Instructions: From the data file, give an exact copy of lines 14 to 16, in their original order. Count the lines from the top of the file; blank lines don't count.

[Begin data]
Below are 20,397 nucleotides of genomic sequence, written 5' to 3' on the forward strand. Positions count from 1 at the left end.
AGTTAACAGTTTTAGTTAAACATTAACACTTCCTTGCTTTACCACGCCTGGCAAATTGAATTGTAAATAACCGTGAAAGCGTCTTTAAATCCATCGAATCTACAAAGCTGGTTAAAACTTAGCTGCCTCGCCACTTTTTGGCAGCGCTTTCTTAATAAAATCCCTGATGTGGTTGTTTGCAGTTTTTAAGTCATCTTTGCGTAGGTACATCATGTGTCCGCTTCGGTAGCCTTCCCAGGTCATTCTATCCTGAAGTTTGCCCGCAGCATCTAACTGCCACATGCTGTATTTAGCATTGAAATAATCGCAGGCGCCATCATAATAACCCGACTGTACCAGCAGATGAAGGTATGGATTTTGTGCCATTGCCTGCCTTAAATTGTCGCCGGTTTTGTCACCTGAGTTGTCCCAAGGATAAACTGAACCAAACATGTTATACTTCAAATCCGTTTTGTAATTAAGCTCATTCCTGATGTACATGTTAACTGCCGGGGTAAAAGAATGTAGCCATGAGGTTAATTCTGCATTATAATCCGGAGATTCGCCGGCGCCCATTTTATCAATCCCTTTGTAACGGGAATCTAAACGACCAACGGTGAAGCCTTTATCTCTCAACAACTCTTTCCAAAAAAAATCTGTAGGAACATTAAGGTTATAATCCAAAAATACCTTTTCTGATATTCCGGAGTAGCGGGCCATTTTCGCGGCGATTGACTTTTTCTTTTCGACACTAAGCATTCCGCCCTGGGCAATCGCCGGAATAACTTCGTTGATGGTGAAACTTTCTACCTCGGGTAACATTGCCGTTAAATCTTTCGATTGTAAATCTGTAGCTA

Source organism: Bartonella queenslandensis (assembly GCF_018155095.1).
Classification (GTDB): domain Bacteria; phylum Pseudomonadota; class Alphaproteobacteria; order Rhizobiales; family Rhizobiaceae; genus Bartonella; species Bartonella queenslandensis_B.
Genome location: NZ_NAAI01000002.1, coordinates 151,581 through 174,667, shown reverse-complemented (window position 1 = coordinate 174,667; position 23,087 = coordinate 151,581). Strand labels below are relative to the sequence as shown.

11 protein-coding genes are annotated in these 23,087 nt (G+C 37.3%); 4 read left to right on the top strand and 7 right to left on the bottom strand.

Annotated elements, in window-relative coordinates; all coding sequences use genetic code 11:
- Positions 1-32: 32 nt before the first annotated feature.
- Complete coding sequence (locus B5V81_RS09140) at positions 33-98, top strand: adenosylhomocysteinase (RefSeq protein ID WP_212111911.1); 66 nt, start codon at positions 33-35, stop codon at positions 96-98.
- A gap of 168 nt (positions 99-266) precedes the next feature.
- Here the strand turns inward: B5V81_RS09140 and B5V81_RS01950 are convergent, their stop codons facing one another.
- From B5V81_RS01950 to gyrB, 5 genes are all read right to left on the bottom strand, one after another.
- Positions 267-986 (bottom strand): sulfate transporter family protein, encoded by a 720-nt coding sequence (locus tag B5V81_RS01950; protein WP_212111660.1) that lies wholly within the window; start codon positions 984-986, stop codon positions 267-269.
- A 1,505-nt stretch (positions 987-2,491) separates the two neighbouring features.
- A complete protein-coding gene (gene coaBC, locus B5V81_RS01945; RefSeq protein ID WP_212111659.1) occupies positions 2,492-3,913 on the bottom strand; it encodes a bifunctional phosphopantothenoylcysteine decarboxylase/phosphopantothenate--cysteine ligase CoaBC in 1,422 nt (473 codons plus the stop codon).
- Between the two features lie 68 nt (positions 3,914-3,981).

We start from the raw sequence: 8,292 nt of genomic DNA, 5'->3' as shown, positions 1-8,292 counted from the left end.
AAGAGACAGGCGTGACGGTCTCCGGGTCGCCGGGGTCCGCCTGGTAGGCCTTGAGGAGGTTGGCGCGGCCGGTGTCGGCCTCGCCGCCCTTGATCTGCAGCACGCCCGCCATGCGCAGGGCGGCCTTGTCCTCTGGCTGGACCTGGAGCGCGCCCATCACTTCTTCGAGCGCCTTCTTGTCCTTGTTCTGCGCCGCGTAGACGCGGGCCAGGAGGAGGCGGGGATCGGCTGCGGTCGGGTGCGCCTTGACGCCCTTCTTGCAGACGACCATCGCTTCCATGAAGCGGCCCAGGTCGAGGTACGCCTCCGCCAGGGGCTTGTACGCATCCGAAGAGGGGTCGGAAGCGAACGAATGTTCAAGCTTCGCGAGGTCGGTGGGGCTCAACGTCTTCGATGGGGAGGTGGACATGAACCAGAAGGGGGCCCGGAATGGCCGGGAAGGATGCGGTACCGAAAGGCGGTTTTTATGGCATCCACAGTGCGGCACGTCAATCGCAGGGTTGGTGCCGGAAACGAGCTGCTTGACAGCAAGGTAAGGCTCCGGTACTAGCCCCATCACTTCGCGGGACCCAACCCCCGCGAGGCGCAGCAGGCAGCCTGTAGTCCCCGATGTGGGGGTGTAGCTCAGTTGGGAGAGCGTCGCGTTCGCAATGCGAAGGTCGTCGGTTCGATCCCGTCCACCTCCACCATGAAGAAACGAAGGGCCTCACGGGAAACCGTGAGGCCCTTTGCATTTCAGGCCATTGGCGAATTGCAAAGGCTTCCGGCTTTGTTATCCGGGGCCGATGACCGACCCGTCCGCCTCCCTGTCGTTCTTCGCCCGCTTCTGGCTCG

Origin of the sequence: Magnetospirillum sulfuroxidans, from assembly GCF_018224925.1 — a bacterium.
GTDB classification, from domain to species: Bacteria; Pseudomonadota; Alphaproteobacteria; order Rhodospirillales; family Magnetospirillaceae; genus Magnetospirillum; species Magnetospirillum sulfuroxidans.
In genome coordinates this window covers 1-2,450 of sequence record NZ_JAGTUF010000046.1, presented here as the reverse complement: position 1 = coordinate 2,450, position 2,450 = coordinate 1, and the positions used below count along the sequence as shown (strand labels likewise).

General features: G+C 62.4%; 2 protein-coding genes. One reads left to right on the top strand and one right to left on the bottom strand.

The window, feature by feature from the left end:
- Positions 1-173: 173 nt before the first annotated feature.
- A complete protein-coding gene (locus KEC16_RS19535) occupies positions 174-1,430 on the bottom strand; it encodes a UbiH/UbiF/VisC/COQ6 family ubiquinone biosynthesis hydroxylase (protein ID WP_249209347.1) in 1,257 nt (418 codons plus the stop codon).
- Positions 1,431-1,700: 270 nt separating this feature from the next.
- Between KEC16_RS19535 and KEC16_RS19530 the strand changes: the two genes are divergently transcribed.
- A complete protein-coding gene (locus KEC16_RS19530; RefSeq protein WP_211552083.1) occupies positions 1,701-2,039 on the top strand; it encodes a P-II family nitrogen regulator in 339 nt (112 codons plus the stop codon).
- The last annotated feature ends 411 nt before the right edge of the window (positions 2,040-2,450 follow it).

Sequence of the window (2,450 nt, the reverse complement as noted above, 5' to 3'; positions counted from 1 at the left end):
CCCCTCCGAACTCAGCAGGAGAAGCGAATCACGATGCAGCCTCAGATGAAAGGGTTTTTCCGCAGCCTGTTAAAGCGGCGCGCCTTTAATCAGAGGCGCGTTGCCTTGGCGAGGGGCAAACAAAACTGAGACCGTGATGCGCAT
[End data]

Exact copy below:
- A 1,505-nt stretch (positions 987-2,491) separates the two neighbouring features.
- A complete protein-coding gene (gene coaBC, locus B5V81_RS01945; RefSeq protein ID WP_212111659.1) occupies positions 2,492-3,913 on the bottom strand; it encodes a bifunctional phosphopantothenoylcysteine decarboxylase/phosphopantothenate--cysteine ligase CoaBC in 1,422 nt (473 codons plus the stop codon).
- Between the two features lie 68 nt (positions 3,914-3,981).